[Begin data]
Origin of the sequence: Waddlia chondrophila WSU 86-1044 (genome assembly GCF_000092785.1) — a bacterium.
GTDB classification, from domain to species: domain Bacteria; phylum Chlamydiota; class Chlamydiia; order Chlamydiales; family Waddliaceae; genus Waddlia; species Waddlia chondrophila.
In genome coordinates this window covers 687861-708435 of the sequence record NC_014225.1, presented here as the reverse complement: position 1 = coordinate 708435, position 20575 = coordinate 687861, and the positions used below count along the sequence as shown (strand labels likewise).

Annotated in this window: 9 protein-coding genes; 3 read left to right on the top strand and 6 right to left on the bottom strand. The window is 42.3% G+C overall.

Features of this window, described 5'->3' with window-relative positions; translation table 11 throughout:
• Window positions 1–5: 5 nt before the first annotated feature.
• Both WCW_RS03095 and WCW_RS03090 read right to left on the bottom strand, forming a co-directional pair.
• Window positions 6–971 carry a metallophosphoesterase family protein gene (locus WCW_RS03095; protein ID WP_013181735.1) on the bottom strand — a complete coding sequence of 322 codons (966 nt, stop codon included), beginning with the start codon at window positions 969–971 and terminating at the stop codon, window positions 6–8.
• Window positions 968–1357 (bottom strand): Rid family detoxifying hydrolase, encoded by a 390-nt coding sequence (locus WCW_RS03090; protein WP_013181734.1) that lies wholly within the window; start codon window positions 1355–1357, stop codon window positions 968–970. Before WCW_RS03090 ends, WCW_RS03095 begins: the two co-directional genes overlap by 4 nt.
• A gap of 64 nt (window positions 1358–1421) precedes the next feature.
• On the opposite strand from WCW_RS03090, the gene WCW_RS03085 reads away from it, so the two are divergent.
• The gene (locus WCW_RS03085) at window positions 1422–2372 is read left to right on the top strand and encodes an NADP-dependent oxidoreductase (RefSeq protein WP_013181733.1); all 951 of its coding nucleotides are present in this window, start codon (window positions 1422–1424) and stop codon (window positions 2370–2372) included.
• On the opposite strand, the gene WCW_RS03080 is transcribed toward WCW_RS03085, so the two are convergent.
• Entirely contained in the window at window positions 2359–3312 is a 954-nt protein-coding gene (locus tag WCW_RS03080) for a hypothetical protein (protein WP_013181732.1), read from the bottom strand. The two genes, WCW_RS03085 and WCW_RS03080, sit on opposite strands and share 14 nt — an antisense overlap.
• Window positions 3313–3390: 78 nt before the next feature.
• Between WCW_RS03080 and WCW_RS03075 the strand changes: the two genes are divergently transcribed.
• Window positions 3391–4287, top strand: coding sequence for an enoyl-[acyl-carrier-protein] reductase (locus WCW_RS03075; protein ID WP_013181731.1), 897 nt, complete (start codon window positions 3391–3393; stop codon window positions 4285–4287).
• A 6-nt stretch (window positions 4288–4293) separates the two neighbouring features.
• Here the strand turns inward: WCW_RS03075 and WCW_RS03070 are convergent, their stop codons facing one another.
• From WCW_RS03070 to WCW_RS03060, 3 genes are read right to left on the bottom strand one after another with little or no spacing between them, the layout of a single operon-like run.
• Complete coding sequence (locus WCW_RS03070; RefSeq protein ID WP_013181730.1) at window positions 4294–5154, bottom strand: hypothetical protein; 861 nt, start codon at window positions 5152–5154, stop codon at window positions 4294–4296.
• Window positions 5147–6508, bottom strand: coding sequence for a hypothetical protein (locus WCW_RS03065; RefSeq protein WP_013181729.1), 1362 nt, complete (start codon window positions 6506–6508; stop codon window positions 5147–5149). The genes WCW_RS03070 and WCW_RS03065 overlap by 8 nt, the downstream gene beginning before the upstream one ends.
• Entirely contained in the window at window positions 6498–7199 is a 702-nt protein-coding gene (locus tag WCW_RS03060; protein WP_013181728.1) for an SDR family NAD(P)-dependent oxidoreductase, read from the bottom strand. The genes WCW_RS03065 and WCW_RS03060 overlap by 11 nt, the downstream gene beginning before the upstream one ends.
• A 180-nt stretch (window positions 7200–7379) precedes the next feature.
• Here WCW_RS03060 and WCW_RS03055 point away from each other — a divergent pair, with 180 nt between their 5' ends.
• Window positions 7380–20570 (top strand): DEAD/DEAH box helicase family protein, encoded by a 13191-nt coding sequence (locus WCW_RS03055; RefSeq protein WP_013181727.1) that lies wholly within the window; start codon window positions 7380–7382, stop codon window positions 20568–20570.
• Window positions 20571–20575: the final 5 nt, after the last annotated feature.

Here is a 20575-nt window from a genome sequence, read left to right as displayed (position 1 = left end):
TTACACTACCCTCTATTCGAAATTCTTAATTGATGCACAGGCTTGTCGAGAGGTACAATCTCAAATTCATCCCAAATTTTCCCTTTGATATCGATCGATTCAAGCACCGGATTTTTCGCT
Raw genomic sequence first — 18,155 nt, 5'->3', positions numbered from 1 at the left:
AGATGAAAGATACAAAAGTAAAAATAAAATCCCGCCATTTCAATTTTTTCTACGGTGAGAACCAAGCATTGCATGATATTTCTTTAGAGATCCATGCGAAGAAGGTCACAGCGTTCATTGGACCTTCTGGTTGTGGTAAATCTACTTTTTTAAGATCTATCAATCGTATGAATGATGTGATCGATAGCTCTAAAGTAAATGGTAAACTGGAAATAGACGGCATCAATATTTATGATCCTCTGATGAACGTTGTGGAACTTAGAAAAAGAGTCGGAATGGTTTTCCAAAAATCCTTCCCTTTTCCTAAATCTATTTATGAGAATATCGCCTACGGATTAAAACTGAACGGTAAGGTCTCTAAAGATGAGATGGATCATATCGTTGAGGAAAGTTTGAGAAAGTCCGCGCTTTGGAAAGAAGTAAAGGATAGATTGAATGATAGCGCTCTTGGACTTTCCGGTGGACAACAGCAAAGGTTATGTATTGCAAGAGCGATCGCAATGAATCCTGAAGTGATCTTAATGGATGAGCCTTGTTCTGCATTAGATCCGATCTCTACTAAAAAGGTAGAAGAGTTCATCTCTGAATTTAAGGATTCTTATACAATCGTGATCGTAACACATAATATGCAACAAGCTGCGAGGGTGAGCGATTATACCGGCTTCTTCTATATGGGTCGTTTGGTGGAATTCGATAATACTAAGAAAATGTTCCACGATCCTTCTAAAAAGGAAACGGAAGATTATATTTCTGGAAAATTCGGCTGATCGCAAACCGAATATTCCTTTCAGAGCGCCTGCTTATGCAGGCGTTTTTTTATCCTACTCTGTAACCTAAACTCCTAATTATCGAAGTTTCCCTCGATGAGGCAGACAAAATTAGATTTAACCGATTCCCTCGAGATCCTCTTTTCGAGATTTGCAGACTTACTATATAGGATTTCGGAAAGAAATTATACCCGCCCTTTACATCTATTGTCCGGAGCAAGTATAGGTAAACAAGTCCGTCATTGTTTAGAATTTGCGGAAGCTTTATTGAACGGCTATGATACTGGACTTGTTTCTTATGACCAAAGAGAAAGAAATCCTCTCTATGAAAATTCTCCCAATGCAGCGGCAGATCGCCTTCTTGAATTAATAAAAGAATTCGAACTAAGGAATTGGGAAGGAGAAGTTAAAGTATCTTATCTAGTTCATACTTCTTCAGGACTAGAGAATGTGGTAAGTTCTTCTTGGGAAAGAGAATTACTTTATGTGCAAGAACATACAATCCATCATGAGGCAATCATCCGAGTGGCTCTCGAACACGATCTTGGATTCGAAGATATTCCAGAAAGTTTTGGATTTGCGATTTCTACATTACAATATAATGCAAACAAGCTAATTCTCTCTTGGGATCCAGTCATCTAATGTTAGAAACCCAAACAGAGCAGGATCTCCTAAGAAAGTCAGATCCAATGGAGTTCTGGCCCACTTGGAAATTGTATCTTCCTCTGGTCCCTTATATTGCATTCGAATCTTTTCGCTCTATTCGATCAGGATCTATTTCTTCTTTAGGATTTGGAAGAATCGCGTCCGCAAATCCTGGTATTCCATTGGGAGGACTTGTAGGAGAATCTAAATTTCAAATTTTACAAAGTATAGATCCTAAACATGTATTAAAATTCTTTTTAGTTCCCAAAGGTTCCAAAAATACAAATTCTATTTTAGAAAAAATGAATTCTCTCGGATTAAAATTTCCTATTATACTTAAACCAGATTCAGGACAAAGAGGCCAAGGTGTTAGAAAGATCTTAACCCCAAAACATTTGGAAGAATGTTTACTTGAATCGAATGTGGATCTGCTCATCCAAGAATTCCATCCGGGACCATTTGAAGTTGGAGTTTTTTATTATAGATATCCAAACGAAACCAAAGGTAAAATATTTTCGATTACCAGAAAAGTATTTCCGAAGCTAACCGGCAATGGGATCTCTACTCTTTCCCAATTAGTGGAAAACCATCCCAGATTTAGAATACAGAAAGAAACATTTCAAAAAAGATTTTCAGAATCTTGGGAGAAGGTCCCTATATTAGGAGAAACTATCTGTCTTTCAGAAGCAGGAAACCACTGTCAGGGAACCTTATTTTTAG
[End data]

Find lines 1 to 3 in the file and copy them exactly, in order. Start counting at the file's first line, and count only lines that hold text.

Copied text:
Origin of the sequence: Waddlia chondrophila WSU 86-1044 (genome assembly GCF_000092785.1) — a bacterium.
GTDB classification, from domain to species: domain Bacteria; phylum Chlamydiota; class Chlamydiia; order Chlamydiales; family Waddliaceae; genus Waddlia; species Waddlia chondrophila.
In genome coordinates this window covers 687861-708435 of the sequence record NC_014225.1, presented here as the reverse complement: position 1 = coordinate 708435, position 20575 = coordinate 687861, and the positions used below count along the sequence as shown (strand labels likewise).